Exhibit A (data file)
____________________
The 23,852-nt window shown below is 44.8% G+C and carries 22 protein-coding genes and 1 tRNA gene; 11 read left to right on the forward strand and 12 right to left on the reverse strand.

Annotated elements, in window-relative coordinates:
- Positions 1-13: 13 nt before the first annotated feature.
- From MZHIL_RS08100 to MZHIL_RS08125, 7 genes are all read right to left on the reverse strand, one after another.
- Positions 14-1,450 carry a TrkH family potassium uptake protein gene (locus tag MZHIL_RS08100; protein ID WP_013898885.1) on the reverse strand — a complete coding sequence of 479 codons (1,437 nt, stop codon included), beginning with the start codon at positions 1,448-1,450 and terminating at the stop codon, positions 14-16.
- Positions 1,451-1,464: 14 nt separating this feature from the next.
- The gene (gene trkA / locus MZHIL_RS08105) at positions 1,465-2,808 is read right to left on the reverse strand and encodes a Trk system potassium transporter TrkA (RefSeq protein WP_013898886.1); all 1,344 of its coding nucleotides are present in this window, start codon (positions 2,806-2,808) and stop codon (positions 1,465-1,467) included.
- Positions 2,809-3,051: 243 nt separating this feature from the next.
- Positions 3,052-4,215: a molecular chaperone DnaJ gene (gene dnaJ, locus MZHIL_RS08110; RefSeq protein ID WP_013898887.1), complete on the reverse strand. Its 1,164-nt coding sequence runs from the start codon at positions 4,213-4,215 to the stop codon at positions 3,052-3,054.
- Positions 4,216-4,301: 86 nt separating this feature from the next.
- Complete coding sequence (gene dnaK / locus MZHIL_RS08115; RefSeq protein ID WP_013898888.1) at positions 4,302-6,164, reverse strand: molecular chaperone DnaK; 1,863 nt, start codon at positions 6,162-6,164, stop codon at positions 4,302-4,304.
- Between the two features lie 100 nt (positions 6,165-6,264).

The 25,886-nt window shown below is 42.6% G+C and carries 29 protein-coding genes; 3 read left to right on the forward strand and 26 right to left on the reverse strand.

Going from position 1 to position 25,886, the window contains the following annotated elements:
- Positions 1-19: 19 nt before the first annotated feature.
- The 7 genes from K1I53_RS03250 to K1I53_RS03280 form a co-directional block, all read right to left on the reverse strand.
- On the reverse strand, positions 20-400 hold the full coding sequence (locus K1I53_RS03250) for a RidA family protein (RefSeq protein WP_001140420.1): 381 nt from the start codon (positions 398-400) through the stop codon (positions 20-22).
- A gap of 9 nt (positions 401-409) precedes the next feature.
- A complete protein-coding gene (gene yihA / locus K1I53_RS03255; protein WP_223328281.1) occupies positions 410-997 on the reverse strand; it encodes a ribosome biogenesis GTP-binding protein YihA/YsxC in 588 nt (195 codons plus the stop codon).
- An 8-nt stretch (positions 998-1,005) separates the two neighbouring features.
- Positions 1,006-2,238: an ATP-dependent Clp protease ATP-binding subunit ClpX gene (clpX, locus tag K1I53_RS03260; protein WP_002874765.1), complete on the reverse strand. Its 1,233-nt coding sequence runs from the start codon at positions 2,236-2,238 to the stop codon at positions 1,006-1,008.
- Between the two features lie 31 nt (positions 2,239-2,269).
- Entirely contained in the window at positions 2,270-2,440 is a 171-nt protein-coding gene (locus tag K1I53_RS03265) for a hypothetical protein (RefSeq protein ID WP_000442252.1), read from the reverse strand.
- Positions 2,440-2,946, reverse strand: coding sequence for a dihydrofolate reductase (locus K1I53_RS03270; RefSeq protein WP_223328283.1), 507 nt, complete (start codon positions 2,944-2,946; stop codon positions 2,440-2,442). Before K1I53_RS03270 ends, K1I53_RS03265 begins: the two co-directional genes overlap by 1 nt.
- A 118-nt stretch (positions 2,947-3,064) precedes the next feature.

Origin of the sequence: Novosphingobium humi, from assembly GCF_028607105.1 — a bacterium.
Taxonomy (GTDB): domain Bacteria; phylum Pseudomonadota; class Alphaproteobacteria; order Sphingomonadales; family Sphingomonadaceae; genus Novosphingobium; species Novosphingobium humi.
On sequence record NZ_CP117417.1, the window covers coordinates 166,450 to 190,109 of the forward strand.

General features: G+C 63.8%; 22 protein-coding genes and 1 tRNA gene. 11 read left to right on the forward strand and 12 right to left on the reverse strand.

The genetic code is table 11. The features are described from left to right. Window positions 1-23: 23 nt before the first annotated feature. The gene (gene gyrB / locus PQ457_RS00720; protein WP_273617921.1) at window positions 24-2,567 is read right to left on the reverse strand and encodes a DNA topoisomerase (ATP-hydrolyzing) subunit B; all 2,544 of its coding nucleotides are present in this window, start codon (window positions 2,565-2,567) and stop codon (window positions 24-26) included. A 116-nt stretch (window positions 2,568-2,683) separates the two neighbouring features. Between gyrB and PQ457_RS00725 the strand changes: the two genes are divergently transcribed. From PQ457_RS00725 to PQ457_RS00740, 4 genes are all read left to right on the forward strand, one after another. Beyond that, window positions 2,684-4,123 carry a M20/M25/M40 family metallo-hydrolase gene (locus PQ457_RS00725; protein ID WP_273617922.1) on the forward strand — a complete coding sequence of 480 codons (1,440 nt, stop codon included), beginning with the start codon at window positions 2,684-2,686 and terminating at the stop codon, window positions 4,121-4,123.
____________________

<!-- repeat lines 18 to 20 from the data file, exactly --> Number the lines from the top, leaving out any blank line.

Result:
- A gap of 9 nt (positions 401-409) precedes the next feature.
- A complete protein-coding gene (gene yihA / locus K1I53_RS03255; protein WP_223328281.1) occupies positions 410-997 on the reverse strand; it encodes a ribosome biogenesis GTP-binding protein YihA/YsxC in 588 nt (195 codons plus the stop codon).
- An 8-nt stretch (positions 998-1,005) separates the two neighbouring features.